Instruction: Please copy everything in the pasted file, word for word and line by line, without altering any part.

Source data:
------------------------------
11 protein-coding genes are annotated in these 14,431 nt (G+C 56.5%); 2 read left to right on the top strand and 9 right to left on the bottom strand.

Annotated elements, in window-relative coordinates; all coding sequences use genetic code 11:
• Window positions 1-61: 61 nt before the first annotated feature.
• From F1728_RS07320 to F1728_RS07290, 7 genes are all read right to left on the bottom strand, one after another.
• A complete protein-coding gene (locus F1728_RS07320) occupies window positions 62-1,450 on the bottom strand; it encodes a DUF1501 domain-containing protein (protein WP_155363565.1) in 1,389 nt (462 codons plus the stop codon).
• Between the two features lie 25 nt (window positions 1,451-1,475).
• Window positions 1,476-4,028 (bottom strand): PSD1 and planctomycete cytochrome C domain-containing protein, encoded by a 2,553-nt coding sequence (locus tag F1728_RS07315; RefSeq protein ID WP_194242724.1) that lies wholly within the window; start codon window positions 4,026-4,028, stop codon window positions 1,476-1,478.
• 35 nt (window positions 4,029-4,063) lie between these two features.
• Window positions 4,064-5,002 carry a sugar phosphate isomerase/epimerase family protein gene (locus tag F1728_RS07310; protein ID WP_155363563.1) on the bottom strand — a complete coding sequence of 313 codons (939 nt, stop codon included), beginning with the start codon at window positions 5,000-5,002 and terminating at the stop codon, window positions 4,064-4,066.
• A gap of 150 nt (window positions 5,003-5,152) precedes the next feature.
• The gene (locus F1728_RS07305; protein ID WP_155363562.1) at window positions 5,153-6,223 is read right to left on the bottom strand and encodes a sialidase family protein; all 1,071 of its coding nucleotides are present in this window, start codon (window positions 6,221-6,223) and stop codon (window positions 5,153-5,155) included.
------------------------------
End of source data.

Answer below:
11 protein-coding genes are annotated in these 14,431 nt (G+C 56.5%); 2 read left to right on the top strand and 9 right to left on the bottom strand.

Annotated elements, in window-relative coordinates; all coding sequences use genetic code 11:
• Window positions 1-61: 61 nt before the first annotated feature.
• From F1728_RS07320 to F1728_RS07290, 7 genes are all read right to left on the bottom strand, one after another.
• A complete protein-coding gene (locus F1728_RS07320) occupies window positions 62-1,450 on the bottom strand; it encodes a DUF1501 domain-containing protein (protein WP_155363565.1) in 1,389 nt (462 codons plus the stop codon).
• Between the two features lie 25 nt (window positions 1,451-1,475).
• Window positions 1,476-4,028 (bottom strand): PSD1 and planctomycete cytochrome C domain-containing protein, encoded by a 2,553-nt coding sequence (locus tag F1728_RS07315; RefSeq protein ID WP_194242724.1) that lies wholly within the window; start codon window positions 4,026-4,028, stop codon window positions 1,476-1,478.
• 35 nt (window positions 4,029-4,063) lie between these two features.
• Window positions 4,064-5,002 carry a sugar phosphate isomerase/epimerase family protein gene (locus tag F1728_RS07310; protein ID WP_155363563.1) on the bottom strand — a complete coding sequence of 313 codons (939 nt, stop codon included), beginning with the start codon at window positions 5,000-5,002 and terminating at the stop codon, window positions 4,064-4,066.
• A gap of 150 nt (window positions 5,003-5,152) precedes the next feature.
• The gene (locus F1728_RS07305; protein ID WP_155363562.1) at window positions 5,153-6,223 is read right to left on the bottom strand and encodes a sialidase family protein; all 1,071 of its coding nucleotides are present in this window, start codon (window positions 6,221-6,223) and stop codon (window positions 5,153-5,155) included.